How dare you heal on the Sabbath; It’s not Biblical. How dare a Samaritan be the hero of the story; he’s unclean. How dare you let that woman touch you; don’t you know she’s a sinner? How dare you allow gay couples to serve in this ministry; don’t you know they’re assaulting traditional marriage? 

To all of this, Jesus shrugs and opens his arms to them anyway. 

This is the message strewn all throughout the Gospels:

Your moral codes do not trump the grace and mercy of Jesus.

Your rules for how people should live out their faith can’t limit where and how Jesus chooses to work.

And all your doctrine, your “Lord, Lord, did we not defend traditional marriage in your name?” isn’t worth a pile of straw when the Kingdom falls into the hands of the least of these, the very ones you kicked to the curb because you’d rather walk away than walk beside a Samaritan.

Truly, I say to you, the tax collectors and the prostitutes go into the kingdom of God before you.

In the middle of all this, the words of the Apostle Paul keep ringing in my ears:

I am astonished that you are so quickly deserting him who called you in the grace of Christ and are turning to a different gospel — not that there is another one, but there are some who trouble you and want to distort the gospel of Christ.”

Let me say this clear: If your rules about morality are at the heart of your gospel, it is not the Gospel of Jesus Christ. 

Friends, there’s really only one gospel. But there’s a hell of a lot of people troubling you, distorting the gospel of Christ.

And oh, how they trouble you!

With words like sticks and stones, they lay claim to our religion and declare themselves the sole arbiters of faithfulness, the only true interpreters of the Holy Words. They make their favorite rules prerequisites for the Kingdom of God. They force sincere, loving people to choose between a heart of generous compassion and an abstract threat against “marriage”.

They wield the “Gospel” like a threat until even the Apostle Peter denies his brothers and sisters in Christ like he once denied Jesus himself, because he fears those who declare that their way is the only way to be a Christian.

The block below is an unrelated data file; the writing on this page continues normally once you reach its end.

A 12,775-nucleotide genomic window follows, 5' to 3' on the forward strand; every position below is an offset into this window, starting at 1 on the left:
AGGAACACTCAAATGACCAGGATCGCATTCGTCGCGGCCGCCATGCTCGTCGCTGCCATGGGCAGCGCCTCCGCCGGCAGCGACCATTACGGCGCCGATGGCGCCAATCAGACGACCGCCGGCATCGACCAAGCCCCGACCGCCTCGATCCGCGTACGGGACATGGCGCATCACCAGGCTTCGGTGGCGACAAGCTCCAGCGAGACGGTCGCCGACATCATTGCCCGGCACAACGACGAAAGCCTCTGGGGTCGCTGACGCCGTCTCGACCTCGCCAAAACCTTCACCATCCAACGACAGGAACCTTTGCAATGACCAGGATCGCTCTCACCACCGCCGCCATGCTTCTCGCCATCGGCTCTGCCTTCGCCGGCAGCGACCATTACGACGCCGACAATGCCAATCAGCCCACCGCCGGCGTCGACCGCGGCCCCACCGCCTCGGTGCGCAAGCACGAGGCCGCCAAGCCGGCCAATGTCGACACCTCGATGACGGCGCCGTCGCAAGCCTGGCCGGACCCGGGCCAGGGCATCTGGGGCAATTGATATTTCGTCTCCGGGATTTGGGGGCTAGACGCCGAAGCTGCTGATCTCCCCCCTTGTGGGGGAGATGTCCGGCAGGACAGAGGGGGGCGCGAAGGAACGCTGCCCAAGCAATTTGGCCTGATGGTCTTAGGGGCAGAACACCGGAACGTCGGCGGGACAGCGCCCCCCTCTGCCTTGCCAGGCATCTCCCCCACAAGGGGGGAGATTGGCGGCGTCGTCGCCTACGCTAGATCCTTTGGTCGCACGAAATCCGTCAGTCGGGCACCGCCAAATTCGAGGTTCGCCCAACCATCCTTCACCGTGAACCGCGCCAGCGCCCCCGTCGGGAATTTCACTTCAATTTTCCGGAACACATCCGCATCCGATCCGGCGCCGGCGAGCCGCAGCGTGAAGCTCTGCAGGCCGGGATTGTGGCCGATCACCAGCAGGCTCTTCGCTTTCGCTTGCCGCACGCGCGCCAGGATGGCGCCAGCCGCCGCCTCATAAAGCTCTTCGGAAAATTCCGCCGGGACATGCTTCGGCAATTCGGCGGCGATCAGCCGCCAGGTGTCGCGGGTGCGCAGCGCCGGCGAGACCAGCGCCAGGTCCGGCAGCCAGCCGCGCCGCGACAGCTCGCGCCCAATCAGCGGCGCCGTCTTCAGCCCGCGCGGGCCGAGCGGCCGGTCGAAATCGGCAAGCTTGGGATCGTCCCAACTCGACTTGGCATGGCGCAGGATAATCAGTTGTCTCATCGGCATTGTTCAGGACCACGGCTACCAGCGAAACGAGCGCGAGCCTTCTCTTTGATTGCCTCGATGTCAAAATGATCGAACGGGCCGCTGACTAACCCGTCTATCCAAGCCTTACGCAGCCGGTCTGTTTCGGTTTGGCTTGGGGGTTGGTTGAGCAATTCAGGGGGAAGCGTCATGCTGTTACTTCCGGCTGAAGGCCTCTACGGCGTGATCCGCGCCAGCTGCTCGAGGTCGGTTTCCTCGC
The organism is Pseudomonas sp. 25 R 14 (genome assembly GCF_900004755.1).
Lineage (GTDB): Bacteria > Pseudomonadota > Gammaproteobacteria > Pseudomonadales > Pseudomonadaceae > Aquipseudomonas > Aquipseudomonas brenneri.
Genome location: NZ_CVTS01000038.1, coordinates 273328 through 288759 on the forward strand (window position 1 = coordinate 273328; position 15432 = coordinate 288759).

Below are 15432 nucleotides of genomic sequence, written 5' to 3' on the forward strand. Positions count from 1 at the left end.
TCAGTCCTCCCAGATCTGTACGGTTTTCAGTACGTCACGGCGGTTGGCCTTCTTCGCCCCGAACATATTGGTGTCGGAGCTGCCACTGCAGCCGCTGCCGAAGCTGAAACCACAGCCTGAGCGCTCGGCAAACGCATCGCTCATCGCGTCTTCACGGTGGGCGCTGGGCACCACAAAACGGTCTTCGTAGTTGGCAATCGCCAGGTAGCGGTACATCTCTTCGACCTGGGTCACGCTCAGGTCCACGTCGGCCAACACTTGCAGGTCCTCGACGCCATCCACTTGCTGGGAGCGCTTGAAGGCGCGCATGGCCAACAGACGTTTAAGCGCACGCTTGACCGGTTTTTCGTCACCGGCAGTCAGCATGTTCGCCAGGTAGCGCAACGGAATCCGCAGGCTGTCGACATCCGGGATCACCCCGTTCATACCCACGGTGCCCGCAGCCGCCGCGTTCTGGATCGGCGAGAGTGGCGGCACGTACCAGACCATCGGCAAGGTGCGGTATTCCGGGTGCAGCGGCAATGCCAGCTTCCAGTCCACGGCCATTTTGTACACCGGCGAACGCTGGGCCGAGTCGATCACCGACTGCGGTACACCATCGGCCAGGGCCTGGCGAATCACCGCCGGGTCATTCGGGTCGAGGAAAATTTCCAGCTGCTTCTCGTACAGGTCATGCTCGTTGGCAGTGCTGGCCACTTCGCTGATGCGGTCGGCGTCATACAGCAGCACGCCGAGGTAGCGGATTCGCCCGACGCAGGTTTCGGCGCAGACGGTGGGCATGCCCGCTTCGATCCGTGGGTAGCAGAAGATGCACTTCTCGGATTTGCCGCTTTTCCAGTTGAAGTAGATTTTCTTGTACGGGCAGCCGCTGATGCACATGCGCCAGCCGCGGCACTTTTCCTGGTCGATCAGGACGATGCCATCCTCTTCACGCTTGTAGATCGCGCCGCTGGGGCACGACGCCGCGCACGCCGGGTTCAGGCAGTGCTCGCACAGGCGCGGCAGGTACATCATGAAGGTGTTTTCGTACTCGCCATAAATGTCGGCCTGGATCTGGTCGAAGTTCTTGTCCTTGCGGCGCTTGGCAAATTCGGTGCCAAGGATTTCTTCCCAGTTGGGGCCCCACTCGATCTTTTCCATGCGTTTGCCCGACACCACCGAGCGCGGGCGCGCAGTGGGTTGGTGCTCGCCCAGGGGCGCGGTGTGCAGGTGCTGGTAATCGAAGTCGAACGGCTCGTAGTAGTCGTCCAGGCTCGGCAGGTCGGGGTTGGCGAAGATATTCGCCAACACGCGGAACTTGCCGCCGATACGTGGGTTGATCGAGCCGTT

It’s as if they never even read the stories of Jesus, how over and over again he turned moralism and doctrine and Biblical rules upside-down just like those tables in the temple. It’s as if they never listened to the parables he told, how the outsiders and the rejects and the sinners are the rulers of Heaven. It’s as if they’ve never read the book of Acts, how the Spirit of God keeps drawing the circle bigger and bigger, inviting in all those who labeled “unclean”. 

But listen.

They don’t have a copyright on the Gospel.

It is free, and cannot be bound, bundled, bought, or sold. It can’t be bargained with or boycotted, held hostage to the whims of those whose pet prejudices want to leave you standing on the outside unless you conform to their interpretations of how you should live out your faith.

Listen, can you hear it?

Can you hear the whisper of grace beyond the walls that they built high to keep us in?

There’s a better Gospel.

I can feel it in my bones. I can remember it faintly etched on my heart.  I can see it glowing like the sunrise beyond distant mountains.

I’m leaving to go find it.

Do you want to come with me?


After writing this post yesterday, I woke up this morning and saw this piece on Scot McKnight’s blog about the same polarization of Christianity. It describes the same “two gospels” I’ve laid out here, but in greater detail. I highly recommend it. 

published April 3, 2014